The team from Issaya proves Thai tasting menus still have room for manoeuvre.
A former Sra Bua understudy (Sujira “Aom” Pongmorn, see page 90) gets backing from one of the most creative restaurateurs in Bangkok (Fred Meyer of Issaya and Namsaah Bottling Trust) and wins a Michelin star in her first year of business. Aom reinvents fermented beef salads, crab fat dips, grilled pork neck and spicy-sour soups as delicate tasting portions that compete with the top tier of Bangkok dining but at a surprisingly low price. Teetotalers will find a local tea pairing, though the wine list and extensive pairing option is also superb.
The buzz: A former Sra Bua understudy (Sujira “Aom” Pongmorn) gets backing from one of the most creative restaurateurs in Bangkok (Fred Meyer of Issaya and Pizza Massilia)—that’s the Saawaan story in a nutshell. But Aom’s reinvented Thai tasting menus also manage to carve a new niche for Thai fine dining.
The decor: The Suan Phlu space that used to be Kom Ba Wa (another Meyer baby currently relocating to Thonglor) remains as richly adorned in antiques, wallpapers and sculptural modern hardwoods as always. The changes are subtle but impactful—a silver cloud motif here, a statement black wall there—and utterly high-end feeling. Though there are two stories, the buzzy downstairs dining room (bar at the back of house, well-groomed, wine-swilling clientele in front) is where you really want to be.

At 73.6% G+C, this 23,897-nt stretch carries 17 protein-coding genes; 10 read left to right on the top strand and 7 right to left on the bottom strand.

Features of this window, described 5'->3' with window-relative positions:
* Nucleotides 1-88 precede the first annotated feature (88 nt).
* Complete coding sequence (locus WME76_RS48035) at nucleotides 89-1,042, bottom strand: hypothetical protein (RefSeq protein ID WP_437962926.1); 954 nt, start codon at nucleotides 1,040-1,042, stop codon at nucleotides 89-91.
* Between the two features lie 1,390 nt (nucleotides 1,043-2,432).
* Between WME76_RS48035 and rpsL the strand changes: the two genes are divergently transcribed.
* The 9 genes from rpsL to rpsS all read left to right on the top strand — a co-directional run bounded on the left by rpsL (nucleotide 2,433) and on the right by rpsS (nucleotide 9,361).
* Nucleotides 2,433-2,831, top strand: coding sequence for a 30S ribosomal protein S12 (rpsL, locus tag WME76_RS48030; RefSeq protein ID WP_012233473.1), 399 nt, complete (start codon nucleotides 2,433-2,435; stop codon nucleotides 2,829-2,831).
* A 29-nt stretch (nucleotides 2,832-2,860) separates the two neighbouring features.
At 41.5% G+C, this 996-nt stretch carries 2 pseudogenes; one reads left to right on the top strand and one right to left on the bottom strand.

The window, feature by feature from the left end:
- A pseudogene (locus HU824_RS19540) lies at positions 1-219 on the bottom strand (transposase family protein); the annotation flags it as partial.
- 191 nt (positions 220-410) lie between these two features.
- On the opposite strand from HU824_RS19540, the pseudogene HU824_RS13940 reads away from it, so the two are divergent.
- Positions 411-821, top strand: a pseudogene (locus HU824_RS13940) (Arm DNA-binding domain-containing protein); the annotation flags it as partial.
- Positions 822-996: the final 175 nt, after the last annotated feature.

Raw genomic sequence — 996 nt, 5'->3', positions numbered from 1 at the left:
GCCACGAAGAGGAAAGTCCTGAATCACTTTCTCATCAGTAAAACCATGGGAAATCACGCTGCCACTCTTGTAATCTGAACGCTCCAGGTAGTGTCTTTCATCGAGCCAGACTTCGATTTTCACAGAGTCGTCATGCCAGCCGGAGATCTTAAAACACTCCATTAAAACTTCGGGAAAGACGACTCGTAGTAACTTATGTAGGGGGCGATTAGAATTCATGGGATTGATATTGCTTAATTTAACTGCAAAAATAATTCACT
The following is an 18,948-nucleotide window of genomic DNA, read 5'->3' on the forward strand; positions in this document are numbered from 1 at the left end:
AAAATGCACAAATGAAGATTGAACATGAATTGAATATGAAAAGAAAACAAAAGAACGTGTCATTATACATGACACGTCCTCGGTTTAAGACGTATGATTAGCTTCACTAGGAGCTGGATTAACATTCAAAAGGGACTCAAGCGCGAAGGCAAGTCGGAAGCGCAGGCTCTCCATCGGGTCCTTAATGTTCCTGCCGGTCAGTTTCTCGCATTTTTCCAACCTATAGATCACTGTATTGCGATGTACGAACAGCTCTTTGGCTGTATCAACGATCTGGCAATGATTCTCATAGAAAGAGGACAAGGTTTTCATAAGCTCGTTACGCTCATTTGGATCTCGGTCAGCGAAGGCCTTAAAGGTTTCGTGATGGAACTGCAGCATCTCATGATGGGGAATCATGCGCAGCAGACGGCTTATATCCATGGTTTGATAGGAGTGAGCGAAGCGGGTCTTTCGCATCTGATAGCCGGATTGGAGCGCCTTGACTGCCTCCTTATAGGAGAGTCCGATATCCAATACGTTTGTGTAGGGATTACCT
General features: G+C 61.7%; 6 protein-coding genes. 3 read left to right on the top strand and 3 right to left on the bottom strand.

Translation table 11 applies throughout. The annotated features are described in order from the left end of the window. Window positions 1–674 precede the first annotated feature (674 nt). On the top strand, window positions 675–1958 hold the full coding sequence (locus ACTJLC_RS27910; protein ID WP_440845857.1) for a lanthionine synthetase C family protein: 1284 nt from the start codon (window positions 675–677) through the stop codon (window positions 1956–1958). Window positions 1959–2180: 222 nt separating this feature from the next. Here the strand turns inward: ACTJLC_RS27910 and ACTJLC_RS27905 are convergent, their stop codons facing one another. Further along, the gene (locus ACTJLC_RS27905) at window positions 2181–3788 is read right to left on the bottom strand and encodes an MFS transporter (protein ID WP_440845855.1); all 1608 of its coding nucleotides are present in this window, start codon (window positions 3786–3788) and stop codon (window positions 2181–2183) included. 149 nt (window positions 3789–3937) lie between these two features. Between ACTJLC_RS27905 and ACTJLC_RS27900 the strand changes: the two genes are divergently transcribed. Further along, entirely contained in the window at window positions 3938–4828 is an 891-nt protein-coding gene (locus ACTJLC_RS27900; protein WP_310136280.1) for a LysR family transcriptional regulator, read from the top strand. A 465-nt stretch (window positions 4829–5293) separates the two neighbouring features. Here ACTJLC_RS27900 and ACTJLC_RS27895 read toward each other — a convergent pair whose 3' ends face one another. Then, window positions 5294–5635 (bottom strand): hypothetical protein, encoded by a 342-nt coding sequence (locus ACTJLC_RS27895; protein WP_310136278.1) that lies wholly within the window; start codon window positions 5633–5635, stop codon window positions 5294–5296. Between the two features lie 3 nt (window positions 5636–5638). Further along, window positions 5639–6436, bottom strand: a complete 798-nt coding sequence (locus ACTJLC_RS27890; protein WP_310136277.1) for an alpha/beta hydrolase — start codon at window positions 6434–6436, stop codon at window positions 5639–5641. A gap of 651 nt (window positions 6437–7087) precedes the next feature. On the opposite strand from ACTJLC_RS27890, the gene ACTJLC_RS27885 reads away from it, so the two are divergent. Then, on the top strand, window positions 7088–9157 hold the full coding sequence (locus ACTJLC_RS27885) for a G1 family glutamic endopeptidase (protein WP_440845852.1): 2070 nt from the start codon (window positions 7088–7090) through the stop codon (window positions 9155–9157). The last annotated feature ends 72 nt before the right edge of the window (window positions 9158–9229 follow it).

The food: Your 10-course menu (B1,950) comes divided by cooking technique and service style—Raw is a tartare of amberjack dressed like laab (rice powder, chili, lime) with the kick of somsaa sauce; Dip is a deep-orange blend of crab fat and curry paste mopped up with sticky rice; Fermented is a tangy, seared beef brisket rice ball with pickled cucumber. While the produce is requisitely imported and premium, flavors never veer too far from authentic. Iberian secreto pork gets marinated in a light nam jim jaew, while Normandie oyster pairs with roasted herb tom-style soup. Issaya Group pastry chef Arisara “Paper” Chongphanitkul finishes it all off with a pandan, coconut and pumpkin pudding and Thai-inspired petit four.
The drinks: For B680, you can pair all this with a special menu of Thai tea—not the pastel orange kind, rather wild and natural flavors (sometimes cultivated, sometimes foraged) from the north. At B2,500, the wine pairing is extravagant but justified (seven labels selected by French national and oenophile Meyer) albeit not essential to enjoy dinner. A bottle of the Zind Humbrecht Pinot Gris Turckheim (Alsace, 2015) at B2,150 would also go down nicely.
Why we’d come back: Eating at Saawaan feels like stumbling on a hit. The format is creative but still really Thai, never so deconstructed you lose what’s special about the original. And the space—well, anyone who knows Kom Ba Wa knows that the dining room was never a problem. Oliver Irvine